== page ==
Considering how fast conditions were changing we decided to make one big push to Masi, nearly across the plateau of Finnmarksvidda, to make sure that we could still cross it on foot. This meant taking 13 days of food, counting a spare day, so our packs were really heavy at the start. Yet the detour into Olderfjord would most likely cost us another day and we judged that the sooner we got over, the better. We had snow shoes sent up to Kautokeino.
On the morning of departure, October 11, we met up with two of the northbound hikers who just finished: Simon and Anna. They seemed visibly relieved to be out of the mountains and were highly sceptical about our plan. Though many of the points they raised were solid I refused to believe that what we set out to do was impossible until I had given it a genuine try. And even if it is Norway that will beat us in the end, even if it does turn out we are in over our heads this time… as soon as the first step was made, there is no failure.
So we set off and headed for Nordkapp. Contrary to information we found online no more busses were running and we had to take a taxi to reach the plateau. While the driver told stories about the area and the era before the road I looked out at the barren landscape with its rugged cliffs jutting out from the sea. I was happy that I had saved my first visit here for exactly this moment, postponing it ever since I came up with this plan on an overcast morning on Te Araroa in New Zealand four years ago. Neither of us had ever been here. Nordkapp and Finnmark: they were both uncharted territory, making for an exciting start. The snow on the peaks in combination with the autumn light gave it all an extra dramatic touch. It was a beautiful day to start a new adventure.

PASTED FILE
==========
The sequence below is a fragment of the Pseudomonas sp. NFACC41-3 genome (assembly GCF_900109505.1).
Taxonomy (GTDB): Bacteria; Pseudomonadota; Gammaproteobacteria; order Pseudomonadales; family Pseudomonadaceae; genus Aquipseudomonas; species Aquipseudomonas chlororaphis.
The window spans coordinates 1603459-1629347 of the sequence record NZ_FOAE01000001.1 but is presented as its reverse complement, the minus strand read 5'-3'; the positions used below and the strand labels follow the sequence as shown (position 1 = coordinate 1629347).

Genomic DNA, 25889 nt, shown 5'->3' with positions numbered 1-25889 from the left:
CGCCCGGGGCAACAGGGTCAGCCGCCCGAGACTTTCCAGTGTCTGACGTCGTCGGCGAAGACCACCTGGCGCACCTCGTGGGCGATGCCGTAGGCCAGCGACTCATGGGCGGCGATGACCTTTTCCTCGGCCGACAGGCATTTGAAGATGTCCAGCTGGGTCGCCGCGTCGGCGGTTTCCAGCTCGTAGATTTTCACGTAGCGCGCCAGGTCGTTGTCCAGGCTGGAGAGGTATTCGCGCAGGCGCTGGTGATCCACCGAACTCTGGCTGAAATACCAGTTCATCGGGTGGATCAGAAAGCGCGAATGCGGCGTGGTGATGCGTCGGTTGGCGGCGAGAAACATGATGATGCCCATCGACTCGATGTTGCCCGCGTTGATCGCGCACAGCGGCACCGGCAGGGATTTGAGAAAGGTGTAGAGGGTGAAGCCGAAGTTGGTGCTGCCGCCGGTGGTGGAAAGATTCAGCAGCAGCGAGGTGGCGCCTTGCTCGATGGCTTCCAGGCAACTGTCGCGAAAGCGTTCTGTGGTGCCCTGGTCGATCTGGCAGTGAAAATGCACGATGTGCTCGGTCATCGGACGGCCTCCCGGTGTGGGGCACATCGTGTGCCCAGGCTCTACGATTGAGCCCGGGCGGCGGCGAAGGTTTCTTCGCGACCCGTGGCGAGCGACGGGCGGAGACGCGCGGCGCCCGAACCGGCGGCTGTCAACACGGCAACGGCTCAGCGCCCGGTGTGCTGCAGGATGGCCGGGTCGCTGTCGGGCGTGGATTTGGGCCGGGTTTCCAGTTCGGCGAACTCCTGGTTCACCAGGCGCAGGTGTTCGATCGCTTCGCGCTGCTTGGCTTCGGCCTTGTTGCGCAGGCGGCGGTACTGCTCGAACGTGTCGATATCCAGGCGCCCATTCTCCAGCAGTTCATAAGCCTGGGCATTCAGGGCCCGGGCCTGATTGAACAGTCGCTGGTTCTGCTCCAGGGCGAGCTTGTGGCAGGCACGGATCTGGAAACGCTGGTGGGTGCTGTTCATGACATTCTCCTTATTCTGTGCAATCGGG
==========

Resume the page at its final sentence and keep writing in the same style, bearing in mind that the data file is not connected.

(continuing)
Nordkapp itself, the plateau with the museum and the famous globe, is really nothing more than another good old Norwegian tourist trap. Shortly after we made our starting photo a few busloads of tourists traveling on Hurtigruten were dropped off and with that all the charm disappeared. We left soon after, to nearly 3000km southwards, with the sun in our faces.
The good weather lasted for the full two days we walked on Magerøya. Already on day two we stuck our feet in the snow. PJ worried about what lay ahead and though I’ll admit now that I did too I got into a stubborn state of mind, insisting that it had to be tried. Plus, I really enjoyed being out again, enjoyed the silence, the views, the light, the feeling of being alone in the mountains.
After two days we came to the end of the island and there was the one thing I wasn’t keen on: the tunnel. Between Magerøya and the mainland lies a 7km long tunnel, of about 1,5 hrs of walking. I thought about all the fun facts a friend from Flåm, Kristiyan, once told me about the air quality and pollution in Lærdalstunnelen (Europe’s longest car tunnel in western Norway) and I was hoping to spare my lungs of that. What are those 7km of walking a tunnel going to say about it all in the end? To me, it wasn’t worth it. We hitched from the car parking just before the tunnel to the one just after and there we made camp. The island was behind us now, the rest of Finnmark, the real challenge, lay ahead.